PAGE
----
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Making a Movie in Your Mind: Strengthening Comprehension with Visualizing

Teaching visualizing is always a fun reading skill to teach. Visualizing is a skill that is essential for student’s reading comprehension. It helps students bring life to the stories that they see in their minds as they read. It helps students develop habits as active readers, visualizing scenes based on the author's words.

teaching visualizing

What is visualizing?

Teaching visualizing helps students learn how to create mental pictures in their minds as they read.  When students struggle with creating this mental picture, they struggle with comprehension as well. 

Creating a mental image or a “movie in your mind” helps students make connections, connect to their own experiences, relate to characters, build their vocabulary, make connections, make inferences, and more.

visualizing lesson plans

Why is visualizing important for student comprehension?

As students learn to visualize, they can dive into making mental images as they read. It allows students to look at the clues that the author gives to help us visualize, strengthening vocabulary.

teaching visualizing

It also allows students to notice the sensory language and how that language helps us create a picture in our head.

Noticing the author's descriptive and sensory language as well as the illustrations helps students create vivid images in their minds as they read, strengthening their comprehension as they imagine the story coming to life.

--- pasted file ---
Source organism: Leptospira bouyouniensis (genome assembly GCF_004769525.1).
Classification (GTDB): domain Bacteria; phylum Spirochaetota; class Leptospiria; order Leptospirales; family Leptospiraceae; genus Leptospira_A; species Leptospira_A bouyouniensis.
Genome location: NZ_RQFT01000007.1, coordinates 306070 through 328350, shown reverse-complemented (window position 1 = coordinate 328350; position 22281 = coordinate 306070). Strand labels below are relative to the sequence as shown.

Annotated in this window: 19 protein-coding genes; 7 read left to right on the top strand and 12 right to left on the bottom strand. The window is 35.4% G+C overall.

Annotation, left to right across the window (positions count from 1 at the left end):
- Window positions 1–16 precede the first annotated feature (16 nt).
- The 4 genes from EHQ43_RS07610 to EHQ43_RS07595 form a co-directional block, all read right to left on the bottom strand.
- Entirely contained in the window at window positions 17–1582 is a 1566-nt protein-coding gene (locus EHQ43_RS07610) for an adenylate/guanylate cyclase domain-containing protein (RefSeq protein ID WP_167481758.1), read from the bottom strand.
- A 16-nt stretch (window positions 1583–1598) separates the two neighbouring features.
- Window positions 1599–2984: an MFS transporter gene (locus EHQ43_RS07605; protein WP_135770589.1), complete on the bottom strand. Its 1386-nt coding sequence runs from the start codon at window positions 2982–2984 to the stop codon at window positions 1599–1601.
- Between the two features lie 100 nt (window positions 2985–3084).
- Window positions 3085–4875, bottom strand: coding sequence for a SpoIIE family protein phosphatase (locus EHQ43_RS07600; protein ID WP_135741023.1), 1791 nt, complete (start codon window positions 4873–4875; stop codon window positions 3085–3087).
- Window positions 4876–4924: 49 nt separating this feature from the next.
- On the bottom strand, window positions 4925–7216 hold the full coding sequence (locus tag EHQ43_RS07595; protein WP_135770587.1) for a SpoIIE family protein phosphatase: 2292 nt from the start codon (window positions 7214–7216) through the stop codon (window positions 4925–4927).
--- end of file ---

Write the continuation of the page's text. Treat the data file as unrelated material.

The best part about visualizing is that there is NO RIGHT OR WRONG ANSWER!  We can each create our own movie in our minds as we read.  They may look similar, but they are each unique.  And we can change those pictures as we read and find out more about the characters and setting.

visualizing anchor chart

What to do when students are struggling with visualizing

If you have readers that are struggling to make mental images as they read or seem frustrated with the idea, think aloud as you read with them.  Pause at words or phrases that give you an image in your own mind. 

You AND the student can both draw an image and then compare them.  Point out what is similar in your images and what is different.  Ask for words that helped create that image in their mind and share words that helped you with your image. 

If you are able to highlight in the text, highlight descriptive words that stick out to you and ask the student to describe what that would look like.

Visualizing should become an automatic skill for students and is one that is not easy to assess.  Check-in with students and ask, what did you picture as you were reading?  Share your own idea of a character or a setting and ask students to do the same.  Have students close their eyes as you read, cover up pictures, or listen to audiobooks.

Here are some of my favorite books to read to help students visualize:

visualizing exit tickets

Shop all of the visualizing resources from this post:

Everything you need to teach visualizing in one place!

visualizing unit

Happy Teaching!

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